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Politics, violence, and security in Kenya

Kenya’s general elections are scheduled for March of 2013, the debut for the new constitution, and the first since the 2007 elections, which were marred by substantial post-election ethnic violence. Campaigns are well underway, and candidates have been developing new strategies for getting out the ethnic vote, despite constitutional provisions to mitigate the role of ethnicity or tribe in electoral politics. Not surprisingly, citizens are concerned about the prospects for a fresh round of violence in the wake of electoral competition. When I visited the urban slum of “London” outside Nakruru last week, people explained that this is where many Kalenjin now reside because they were pushed out of other areas by Kikuyu and other groups after the last elections. Old wounds have not been forgotten.

Meanwhile, other types of violence continue to be problematic. Just yesterday, terrorist attacks on two churches resulted in more than a dozen dead.

Less than two weeks earlier, the U.S. state department cited an imminent terrorist threat and mandated all government employees vacate Mombasa. It recommended that American citizens do the same. As I watched on the TV news for more information about the threat, instead I heard various Kenyan government officials criticizing the American announcement, highlighting the costs it would impose on Kenya’s reputation, and its tourism industry, even beyond the coastal region. “It’s difficult to be a friend of the United States,” several argued.

And then a deadly grenade was launched into a Mombasa nightclub. (Incidentally, I was pretty impressed by the quality of the U.S. government intelligence on this one, but that’s another story.)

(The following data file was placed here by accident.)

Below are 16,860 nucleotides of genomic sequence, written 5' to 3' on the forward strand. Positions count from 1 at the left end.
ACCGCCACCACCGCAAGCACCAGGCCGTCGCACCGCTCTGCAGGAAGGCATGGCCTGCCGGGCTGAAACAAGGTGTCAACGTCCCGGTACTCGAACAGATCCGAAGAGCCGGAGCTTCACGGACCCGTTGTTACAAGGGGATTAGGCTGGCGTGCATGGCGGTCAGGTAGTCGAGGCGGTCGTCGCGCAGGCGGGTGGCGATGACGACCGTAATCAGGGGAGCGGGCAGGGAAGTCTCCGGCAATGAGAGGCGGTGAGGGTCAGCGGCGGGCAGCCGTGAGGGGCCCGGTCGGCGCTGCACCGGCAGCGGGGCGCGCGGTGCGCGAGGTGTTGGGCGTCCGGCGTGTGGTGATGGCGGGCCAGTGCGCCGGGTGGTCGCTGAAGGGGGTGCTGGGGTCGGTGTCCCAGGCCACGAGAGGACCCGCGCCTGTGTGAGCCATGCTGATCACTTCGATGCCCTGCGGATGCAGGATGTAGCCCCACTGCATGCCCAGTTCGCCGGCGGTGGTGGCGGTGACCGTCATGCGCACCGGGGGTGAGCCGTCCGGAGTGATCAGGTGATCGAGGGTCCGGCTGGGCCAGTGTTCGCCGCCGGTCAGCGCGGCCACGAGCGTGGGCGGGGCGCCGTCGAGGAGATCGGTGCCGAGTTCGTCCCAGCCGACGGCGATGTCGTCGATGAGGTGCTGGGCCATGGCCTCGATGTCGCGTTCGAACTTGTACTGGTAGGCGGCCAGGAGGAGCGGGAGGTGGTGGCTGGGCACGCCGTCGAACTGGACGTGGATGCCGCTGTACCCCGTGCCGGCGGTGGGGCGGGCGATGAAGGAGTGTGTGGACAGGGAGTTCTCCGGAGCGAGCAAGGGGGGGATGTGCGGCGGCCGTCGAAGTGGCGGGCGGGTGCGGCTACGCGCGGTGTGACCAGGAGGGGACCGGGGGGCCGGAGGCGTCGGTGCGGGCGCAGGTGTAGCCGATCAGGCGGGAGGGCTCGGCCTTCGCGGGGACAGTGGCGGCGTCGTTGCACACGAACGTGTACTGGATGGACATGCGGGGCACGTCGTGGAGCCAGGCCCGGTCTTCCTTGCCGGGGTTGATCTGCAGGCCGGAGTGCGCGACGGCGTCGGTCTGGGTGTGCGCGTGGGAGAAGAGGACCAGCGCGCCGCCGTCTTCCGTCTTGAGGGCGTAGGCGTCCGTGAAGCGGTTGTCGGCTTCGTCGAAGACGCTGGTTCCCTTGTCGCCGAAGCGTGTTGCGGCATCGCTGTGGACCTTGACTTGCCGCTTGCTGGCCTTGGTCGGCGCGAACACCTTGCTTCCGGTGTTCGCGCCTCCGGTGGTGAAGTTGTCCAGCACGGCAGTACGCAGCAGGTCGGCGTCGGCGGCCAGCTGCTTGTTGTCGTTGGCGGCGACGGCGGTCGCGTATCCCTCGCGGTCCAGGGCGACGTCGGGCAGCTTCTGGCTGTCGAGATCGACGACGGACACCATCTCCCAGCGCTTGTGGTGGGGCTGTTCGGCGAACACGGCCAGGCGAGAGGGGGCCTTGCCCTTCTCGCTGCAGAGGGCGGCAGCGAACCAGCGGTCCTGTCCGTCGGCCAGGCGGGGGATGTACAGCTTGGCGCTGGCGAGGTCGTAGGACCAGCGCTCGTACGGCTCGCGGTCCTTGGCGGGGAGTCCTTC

I understand the Kenyan government’s concern for its reputation as a stable place for investment and tourism. But I wonder if they wouldn’t do better trying to build some national unity around what is now a sustained if seemingly regionally concentrated terrorist threat. That is, rather than trying to put on a public face that minimizes the scale of the external security concern, government leaders ought to consider politicizing the shared threat to all Kenyans. The point is not to foment xenophobic views, but to highlight that all have an interest in safety as a prerequisite for prosperity. If such a campaign were effective, social identity theory suggests that this would minimize the sense of internal group difference among Kenyans. Of course, the viability of such a strategy assumes that politicians have an interest in minimizing ethnic violence, which some theories suggest is not always the case. But there would be a substantial longer-term payoff should Kenya manage to complete an election without substantial impropriety or violence.

About Evan Lieberman

I am a Professor of Political Science at MIT, and I conduct research, write, and teach about development, ethnic politics, and research methods.

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